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Effect of ozone and ammonium hydroxide treatments on the composition and in‐vitro digestibility of cotton straw
Year:
1980
Authors :
Ben Ghedalia, Daniel
;
.
Miron, Joshua
;
.
Shefet, Gad
;
.
Volume :
31
Co-Authors:
Ben‐Ghedalia, D., Institute of Animal Science, Agricultural Research Organization, Volcani Center, PO Box 6, Bet Dagan, Israel
Shefet, G., Institute of Animal Science, Agricultural Research Organization, Volcani Center, PO Box 6, Bet Dagan, Israel
Miron, J., Institute of Animal Science, Agricultural Research Organization, Volcani Center, PO Box 6, Bet Dagan, Israel
Facilitators :
From page:
1337
To page:
1342
(
Total pages:
6
)
Abstract:
Cotton straw (CS) was treated with ozone, ammonium hydroxide and a combination of the two, and the effect of the treatments on the composition of cell wall (CW) fractions and on in vitro organic matter digestibility (OMD) was studied. The ammonium hydroxide treatment did not affect the lignin content, but a reduction of 50% in lignin and hemicellulose, and a corresponding increase in cell contents, were found in the ozone‐treated materials. The pH of CS was reduced from 6.11 to 2.28 by ozone, probably due to the formation of organic acids derived from the oxidised lignin. Plateau‐like ultraviolet (u.v.) spectra of the water extracts were obtained with all the treatments indicating that a variety of u.v. absorbing substances, including phenolic components, have been released. The extinction at 280 nm, suggested to indicate the concentration of phenolic components, was increased compared to the untreated CS by 37 and 98% with the ozone and the combined treatment, respectively; the ammonium hydroxide treatment had little effect. In vitro OMD was significantly increased by more than 100% by the ozone treatments, as a result of the partial conversion of cell walls into cell contents and the increased degradation of the CW. Ozone treatments increased the initial rate of in vitro OMD. Copyright © 1980 John Wiley & Sons, Ltd
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DOI :
10.1002/jsfa.2740311218
Article number:
0
Affiliations:
Database:
Scopus
Publication Type:
article
;
.
Language:
English
Editors' remarks:
ID:
23714
Last updated date:
02/03/2022 17:27
Creation date:
17/04/2018 00:02
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Scientific Publication
Effect of ozone and ammonium hydroxide treatments on the composition and in‐vitro digestibility of cotton straw
31
Ben‐Ghedalia, D., Institute of Animal Science, Agricultural Research Organization, Volcani Center, PO Box 6, Bet Dagan, Israel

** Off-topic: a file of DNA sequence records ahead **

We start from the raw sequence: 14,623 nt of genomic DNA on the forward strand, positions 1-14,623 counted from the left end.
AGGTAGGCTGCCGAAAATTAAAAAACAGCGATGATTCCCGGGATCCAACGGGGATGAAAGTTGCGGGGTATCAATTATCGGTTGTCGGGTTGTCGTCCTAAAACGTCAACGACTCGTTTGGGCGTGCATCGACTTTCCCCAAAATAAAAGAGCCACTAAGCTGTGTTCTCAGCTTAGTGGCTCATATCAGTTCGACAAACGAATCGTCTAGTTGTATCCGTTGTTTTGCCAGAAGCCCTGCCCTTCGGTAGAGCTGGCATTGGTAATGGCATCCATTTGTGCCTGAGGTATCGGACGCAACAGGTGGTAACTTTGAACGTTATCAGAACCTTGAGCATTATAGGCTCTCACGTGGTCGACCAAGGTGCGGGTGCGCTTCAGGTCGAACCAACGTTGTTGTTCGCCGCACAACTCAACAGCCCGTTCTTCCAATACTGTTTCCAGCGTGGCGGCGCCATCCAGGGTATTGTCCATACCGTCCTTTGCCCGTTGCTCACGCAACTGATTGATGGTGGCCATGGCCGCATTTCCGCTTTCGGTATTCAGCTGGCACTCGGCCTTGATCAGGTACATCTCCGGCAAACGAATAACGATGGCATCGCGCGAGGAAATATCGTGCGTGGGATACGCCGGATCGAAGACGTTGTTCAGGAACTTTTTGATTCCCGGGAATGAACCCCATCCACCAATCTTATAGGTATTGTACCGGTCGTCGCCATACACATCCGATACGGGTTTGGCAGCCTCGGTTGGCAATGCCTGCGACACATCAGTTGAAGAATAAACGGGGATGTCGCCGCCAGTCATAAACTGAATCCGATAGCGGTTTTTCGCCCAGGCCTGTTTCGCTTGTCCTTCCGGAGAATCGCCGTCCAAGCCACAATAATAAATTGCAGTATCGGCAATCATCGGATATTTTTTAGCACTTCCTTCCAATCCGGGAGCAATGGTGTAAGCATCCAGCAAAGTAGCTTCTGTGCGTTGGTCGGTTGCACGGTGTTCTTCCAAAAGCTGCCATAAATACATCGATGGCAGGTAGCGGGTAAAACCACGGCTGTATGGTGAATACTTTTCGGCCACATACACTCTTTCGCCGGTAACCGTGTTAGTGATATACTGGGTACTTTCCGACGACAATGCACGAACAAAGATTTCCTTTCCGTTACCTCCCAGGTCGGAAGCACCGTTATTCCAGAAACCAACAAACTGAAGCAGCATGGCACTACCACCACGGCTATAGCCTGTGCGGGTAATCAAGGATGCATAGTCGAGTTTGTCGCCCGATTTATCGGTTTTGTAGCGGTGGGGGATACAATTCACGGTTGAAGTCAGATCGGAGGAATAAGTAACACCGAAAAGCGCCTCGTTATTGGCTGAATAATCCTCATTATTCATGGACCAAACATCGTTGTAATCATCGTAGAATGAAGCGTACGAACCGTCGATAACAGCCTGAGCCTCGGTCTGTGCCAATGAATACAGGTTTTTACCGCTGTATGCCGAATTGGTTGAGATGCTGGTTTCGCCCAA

Shefet, G., Institute of Animal Science, Agricultural Research Organization, Volcani Center, PO Box 6, Bet Dagan, Israel
Miron, J., Institute of Animal Science, Agricultural Research Organization, Volcani Center, PO Box 6, Bet Dagan, Israel
Effect of ozone and ammonium hydroxide treatments on the composition and in‐vitro digestibility of cotton straw
Cotton straw (CS) was treated with ozone, ammonium hydroxide and a combination of the two, and the effect of the treatments on the composition of cell wall (CW) fractions and on in vitro organic matter digestibility (OMD) was studied. The ammonium hydroxide treatment did not affect the lignin content, but a reduction of 50% in lignin and hemicellulose, and a corresponding increase in cell contents, were found in the ozone‐treated materials. The pH of CS was reduced from 6.11 to 2.28 by ozone, probably due to the formation of organic acids derived from the oxidised lignin. Plateau‐like ultraviolet (u.v.) spectra of the water extracts were obtained with all the treatments indicating that a variety of u.v. absorbing substances, including phenolic components, have been released. The extinction at 280 nm, suggested to indicate the concentration of phenolic components, was increased compared to the untreated CS by 37 and 98% with the ozone and the combined treatment, respectively; the ammonium hydroxide treatment had little effect. In vitro OMD was significantly increased by more than 100% by the ozone treatments, as a result of the partial conversion of cell walls into cell contents and the increased degradation of the CW. Ozone treatments increased the initial rate of in vitro OMD. Copyright © 1980 John Wiley & Sons, Ltd
Scientific Publication
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